There are moments in time when the events that unfold are immediately recognizable as historic. Events that mark turning points, impact the future, or just bring people together to collectively reflect on our condition as human beings. Pearl Harbor, the Kennedy and King assassinations, the first moon landing… and then there was the Man on Wire. On August 7, 1974 after years of careful planning, a young and fearless French aerialist surreptitiously strung a cable across the newly erected Twin Towers and brought the city’s morning rush hour to a standstill as he walked, danced, and strutted his way across 1,368 ft above the streets.
Phillipe Petit’s audacious feat shocked the world that day and 35 years later became the star around which rotate a series of interwoven stories in Colum McCann’s novel, Let the Great World Spin. McCann uses Petits’s steel cable of interwoven wires to spin a literary web and link together the disparate lives of characters who, on the surface have no obvious connection. But as the story unfolds, they are joined by fewer than six degrees of separation. The tightrope walk was but a moment in time that binds them, but so too does the grief of the Vietnam War that plays out in agonizingly slow motion throughout the novel.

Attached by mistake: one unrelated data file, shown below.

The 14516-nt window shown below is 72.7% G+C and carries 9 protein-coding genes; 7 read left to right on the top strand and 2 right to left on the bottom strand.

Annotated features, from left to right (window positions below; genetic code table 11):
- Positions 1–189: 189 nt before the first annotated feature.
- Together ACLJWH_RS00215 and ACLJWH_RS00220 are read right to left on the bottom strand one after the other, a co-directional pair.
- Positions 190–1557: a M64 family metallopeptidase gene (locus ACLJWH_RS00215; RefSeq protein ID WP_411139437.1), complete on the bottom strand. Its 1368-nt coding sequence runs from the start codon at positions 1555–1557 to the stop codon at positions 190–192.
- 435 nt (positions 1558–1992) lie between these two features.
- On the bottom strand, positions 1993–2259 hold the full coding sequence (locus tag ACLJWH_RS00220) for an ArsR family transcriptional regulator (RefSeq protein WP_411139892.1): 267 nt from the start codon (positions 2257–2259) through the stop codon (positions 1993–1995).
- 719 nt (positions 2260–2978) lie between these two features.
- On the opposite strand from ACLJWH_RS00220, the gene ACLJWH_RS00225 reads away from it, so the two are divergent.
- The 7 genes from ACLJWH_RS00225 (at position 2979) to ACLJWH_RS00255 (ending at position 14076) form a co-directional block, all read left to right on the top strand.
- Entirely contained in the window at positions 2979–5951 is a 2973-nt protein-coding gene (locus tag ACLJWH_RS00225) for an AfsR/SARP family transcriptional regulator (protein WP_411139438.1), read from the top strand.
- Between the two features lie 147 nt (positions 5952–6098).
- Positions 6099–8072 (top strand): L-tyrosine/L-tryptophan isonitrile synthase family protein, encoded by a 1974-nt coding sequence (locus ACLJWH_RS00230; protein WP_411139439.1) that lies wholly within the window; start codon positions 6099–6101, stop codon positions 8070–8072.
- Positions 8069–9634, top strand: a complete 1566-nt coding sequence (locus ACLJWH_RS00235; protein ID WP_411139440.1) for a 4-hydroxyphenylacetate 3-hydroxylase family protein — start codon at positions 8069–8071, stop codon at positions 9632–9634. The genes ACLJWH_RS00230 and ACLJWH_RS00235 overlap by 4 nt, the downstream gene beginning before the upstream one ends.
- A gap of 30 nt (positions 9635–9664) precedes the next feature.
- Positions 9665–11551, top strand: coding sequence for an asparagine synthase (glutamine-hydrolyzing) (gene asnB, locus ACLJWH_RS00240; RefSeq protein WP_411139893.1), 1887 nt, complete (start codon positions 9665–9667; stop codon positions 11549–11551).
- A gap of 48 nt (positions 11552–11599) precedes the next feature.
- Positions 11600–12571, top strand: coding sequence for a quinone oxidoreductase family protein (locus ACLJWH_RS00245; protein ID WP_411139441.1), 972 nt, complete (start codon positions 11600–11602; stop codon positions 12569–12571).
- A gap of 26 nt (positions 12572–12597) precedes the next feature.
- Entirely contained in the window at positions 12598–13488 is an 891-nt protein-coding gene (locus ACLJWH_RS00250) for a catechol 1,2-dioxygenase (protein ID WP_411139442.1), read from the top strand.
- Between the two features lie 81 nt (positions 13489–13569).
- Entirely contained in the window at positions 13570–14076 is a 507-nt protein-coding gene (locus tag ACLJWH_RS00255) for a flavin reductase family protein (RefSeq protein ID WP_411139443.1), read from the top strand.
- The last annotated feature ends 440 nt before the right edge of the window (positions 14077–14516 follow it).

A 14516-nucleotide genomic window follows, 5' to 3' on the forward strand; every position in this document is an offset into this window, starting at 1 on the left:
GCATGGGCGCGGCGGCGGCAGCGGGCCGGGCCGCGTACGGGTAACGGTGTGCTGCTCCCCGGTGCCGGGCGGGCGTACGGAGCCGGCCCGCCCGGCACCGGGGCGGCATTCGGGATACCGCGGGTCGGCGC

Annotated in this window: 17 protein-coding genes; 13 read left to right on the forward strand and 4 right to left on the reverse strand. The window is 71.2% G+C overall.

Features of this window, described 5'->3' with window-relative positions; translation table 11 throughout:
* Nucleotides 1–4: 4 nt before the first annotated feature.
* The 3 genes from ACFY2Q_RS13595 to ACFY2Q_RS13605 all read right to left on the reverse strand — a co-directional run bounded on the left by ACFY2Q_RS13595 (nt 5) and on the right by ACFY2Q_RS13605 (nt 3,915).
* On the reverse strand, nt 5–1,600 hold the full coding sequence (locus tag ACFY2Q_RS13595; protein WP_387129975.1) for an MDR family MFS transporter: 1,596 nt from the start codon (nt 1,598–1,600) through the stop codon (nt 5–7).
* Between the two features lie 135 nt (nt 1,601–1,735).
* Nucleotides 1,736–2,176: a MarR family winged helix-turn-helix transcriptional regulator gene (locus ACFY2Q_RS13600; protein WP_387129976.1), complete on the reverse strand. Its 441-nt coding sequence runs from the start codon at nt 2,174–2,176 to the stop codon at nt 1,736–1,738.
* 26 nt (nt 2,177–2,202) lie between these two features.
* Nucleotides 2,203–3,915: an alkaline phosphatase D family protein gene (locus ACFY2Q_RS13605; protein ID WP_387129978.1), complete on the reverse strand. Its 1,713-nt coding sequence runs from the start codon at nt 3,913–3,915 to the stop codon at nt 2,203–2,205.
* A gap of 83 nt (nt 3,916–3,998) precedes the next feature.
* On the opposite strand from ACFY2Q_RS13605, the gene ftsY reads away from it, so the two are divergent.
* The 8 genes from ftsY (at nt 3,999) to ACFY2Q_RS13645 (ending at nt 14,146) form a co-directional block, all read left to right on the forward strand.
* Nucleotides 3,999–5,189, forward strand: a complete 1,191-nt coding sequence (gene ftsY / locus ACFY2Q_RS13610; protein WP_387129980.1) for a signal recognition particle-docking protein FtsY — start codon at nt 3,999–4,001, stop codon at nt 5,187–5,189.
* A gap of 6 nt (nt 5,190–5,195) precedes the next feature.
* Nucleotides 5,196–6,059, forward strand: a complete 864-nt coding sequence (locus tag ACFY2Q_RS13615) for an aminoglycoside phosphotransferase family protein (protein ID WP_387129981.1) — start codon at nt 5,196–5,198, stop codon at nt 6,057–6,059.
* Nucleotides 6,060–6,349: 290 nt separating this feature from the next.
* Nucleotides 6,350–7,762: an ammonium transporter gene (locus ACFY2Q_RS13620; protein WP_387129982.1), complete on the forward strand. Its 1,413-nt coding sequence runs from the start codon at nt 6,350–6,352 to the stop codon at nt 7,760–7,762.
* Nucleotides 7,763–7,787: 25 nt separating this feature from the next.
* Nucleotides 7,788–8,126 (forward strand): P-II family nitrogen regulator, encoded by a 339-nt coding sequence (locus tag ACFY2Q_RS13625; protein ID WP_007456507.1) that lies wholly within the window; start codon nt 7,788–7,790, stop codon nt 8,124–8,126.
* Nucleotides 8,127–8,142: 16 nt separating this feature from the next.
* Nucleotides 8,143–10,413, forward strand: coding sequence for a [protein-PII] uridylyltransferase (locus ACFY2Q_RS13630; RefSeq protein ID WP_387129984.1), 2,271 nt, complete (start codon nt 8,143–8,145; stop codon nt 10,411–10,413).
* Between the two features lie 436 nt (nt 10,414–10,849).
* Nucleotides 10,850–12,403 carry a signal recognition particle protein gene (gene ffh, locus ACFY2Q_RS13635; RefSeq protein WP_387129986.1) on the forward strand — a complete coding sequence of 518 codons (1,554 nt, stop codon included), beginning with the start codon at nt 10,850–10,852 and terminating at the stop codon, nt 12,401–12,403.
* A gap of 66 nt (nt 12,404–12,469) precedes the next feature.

We meet a devout Jesuit monk and his brother who have emigrated from Ireland to the Bronx, mother and daughter who are drug addicted prostitutes but hopeful their offspring will break the cycle, residents of an elder care facility and a nurse who works with them, a group of mothers grieving for their sons lost in battle, a city court judge, two artists whose marriage is on the rocks, a graffiti artist wannabe/turned photographer, a couple of first generation computer hackers, and the only non-fictional character, Phillipe Petit. It’s quite a lineup and McCann jumps back and forth among them so at times I wished I had a scorecard to keep the players straight. But there is something very gratifying in the “aha moment” when the pieces begin to fit together and the puzzle picture comes into focus.
So, Let the Great World Spin works first as a character novel, telling the compelling stories of citizens of New York City and their interconnectedness. But McCann goes deeper and explores themes of human emotion; his stories provide a mirror to reflect empathy, love, and devotion, as well as their polar opposites.
At times we are the crowd assembled below the Towers riveted to the lives of the characters as they inch onward struggling to maintain their balance. Some make it across unscathed – others are not so lucky. As we look up, we see too, the darkness of a society that casts aside its underclass, that kills its sons and daughters in the name of progress and profit. In the end though, despite the actions of us mortals, the Great World Spins on.